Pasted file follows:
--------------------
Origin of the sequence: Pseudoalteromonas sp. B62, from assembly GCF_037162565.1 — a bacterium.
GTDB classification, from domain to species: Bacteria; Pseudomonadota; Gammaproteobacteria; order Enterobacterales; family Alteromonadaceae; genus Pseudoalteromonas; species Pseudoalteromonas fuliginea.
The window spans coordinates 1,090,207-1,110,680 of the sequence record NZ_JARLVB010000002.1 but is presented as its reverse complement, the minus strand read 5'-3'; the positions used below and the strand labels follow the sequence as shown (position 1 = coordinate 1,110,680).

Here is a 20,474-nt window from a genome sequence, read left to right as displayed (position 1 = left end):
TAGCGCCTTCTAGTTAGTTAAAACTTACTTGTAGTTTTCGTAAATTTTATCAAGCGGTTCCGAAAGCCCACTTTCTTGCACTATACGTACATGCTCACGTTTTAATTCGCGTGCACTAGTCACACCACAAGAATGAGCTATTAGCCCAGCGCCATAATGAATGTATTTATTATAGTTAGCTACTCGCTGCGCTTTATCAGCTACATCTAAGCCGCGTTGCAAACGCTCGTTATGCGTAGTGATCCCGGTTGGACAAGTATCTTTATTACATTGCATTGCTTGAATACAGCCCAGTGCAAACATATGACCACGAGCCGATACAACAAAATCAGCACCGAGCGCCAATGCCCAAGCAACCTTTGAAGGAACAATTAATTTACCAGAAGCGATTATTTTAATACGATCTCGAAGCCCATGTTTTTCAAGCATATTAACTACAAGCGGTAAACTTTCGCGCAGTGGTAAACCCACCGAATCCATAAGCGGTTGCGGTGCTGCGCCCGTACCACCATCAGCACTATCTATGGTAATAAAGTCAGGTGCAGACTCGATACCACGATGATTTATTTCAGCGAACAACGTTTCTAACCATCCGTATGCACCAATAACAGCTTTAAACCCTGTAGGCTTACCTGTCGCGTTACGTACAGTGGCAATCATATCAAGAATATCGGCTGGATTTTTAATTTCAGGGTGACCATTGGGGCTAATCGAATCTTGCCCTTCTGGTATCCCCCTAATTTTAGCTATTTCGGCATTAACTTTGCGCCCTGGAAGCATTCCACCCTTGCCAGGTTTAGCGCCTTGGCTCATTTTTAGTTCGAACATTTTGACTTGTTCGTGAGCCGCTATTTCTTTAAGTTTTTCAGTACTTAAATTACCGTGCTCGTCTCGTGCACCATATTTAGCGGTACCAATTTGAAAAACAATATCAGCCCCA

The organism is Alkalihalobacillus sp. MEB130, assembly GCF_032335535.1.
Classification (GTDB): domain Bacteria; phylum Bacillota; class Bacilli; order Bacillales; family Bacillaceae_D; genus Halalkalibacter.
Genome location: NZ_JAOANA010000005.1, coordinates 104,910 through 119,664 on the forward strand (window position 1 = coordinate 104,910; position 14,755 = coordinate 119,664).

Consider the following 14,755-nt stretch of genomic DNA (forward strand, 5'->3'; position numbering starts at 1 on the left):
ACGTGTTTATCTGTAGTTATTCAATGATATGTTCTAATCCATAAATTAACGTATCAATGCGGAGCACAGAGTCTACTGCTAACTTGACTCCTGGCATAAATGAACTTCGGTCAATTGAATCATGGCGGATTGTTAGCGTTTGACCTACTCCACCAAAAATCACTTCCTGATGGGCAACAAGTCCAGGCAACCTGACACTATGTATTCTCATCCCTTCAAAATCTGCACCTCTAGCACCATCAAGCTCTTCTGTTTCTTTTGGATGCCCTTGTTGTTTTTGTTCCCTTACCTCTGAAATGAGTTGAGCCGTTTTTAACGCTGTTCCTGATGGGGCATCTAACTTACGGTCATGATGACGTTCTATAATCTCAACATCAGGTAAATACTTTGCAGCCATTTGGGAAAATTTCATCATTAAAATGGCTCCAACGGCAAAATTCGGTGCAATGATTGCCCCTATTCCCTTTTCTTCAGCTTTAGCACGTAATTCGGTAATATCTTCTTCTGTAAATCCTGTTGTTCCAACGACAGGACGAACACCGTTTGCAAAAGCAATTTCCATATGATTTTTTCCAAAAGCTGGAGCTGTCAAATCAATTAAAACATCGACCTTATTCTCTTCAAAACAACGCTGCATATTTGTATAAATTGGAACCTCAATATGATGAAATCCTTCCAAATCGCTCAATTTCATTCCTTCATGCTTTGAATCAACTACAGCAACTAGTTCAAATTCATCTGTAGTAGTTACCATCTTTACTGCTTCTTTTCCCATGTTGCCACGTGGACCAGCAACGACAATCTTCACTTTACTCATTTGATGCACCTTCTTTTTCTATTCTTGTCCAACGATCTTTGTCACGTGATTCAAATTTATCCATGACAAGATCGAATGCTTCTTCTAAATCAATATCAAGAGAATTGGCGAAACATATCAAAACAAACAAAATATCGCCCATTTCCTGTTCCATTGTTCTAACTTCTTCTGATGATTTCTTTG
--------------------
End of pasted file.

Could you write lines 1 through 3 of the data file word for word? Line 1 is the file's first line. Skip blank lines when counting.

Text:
Origin of the sequence: Pseudoalteromonas sp. B62, from assembly GCF_037162565.1 — a bacterium.
GTDB classification, from domain to species: Bacteria; Pseudomonadota; Gammaproteobacteria; order Enterobacterales; family Alteromonadaceae; genus Pseudoalteromonas; species Pseudoalteromonas fuliginea.
The window spans coordinates 1,090,207-1,110,680 of the sequence record NZ_JARLVB010000002.1 but is presented as its reverse complement, the minus strand read 5'-3'; the positions used below and the strand labels follow the sequence as shown (position 1 = coordinate 1,110,680).